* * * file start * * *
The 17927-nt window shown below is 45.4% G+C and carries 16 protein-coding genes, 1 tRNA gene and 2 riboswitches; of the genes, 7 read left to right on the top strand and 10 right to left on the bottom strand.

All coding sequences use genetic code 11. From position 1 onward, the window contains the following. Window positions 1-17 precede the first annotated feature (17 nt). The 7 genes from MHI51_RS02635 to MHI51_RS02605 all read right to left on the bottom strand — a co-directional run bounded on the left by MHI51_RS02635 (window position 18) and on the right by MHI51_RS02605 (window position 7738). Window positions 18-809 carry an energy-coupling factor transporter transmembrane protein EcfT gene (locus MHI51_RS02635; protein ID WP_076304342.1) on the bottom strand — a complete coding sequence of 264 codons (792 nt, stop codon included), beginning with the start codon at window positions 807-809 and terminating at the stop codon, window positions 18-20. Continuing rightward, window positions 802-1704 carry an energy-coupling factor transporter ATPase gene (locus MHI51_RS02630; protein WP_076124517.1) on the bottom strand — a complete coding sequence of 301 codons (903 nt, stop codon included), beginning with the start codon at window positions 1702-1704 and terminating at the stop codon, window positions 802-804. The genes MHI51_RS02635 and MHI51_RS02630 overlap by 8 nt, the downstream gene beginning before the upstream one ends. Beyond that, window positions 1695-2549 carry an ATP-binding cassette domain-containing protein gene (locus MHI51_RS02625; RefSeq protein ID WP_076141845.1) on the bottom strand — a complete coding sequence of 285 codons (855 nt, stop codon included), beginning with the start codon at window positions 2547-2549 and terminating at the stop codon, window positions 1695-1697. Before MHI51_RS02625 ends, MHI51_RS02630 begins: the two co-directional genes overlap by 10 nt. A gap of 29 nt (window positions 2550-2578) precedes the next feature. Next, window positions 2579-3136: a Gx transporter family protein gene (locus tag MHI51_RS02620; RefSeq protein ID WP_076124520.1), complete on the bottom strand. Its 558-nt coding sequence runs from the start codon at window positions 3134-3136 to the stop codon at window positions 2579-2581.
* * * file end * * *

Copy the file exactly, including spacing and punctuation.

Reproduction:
The 17927-nt window shown below is 45.4% G+C and carries 16 protein-coding genes, 1 tRNA gene and 2 riboswitches; of the genes, 7 read left to right on the top strand and 10 right to left on the bottom strand.

All coding sequences use genetic code 11. From position 1 onward, the window contains the following. Window positions 1-17 precede the first annotated feature (17 nt). The 7 genes from MHI51_RS02635 to MHI51_RS02605 all read right to left on the bottom strand — a co-directional run bounded on the left by MHI51_RS02635 (window position 18) and on the right by MHI51_RS02605 (window position 7738). Window positions 18-809 carry an energy-coupling factor transporter transmembrane protein EcfT gene (locus MHI51_RS02635; protein ID WP_076304342.1) on the bottom strand — a complete coding sequence of 264 codons (792 nt, stop codon included), beginning with the start codon at window positions 807-809 and terminating at the stop codon, window positions 18-20. Continuing rightward, window positions 802-1704 carry an energy-coupling factor transporter ATPase gene (locus MHI51_RS02630; protein WP_076124517.1) on the bottom strand — a complete coding sequence of 301 codons (903 nt, stop codon included), beginning with the start codon at window positions 1702-1704 and terminating at the stop codon, window positions 802-804. The genes MHI51_RS02635 and MHI51_RS02630 overlap by 8 nt, the downstream gene beginning before the upstream one ends. Beyond that, window positions 1695-2549 carry an ATP-binding cassette domain-containing protein gene (locus MHI51_RS02625; RefSeq protein ID WP_076141845.1) on the bottom strand — a complete coding sequence of 285 codons (855 nt, stop codon included), beginning with the start codon at window positions 2547-2549 and terminating at the stop codon, window positions 1695-1697. Before MHI51_RS02625 ends, MHI51_RS02630 begins: the two co-directional genes overlap by 10 nt. A gap of 29 nt (window positions 2550-2578) precedes the next feature. Next, window positions 2579-3136: a Gx transporter family protein gene (locus tag MHI51_RS02620; RefSeq protein ID WP_076124520.1), complete on the bottom strand. Its 558-nt coding sequence runs from the start codon at window positions 3134-3136 to the stop codon at window positions 2579-2581.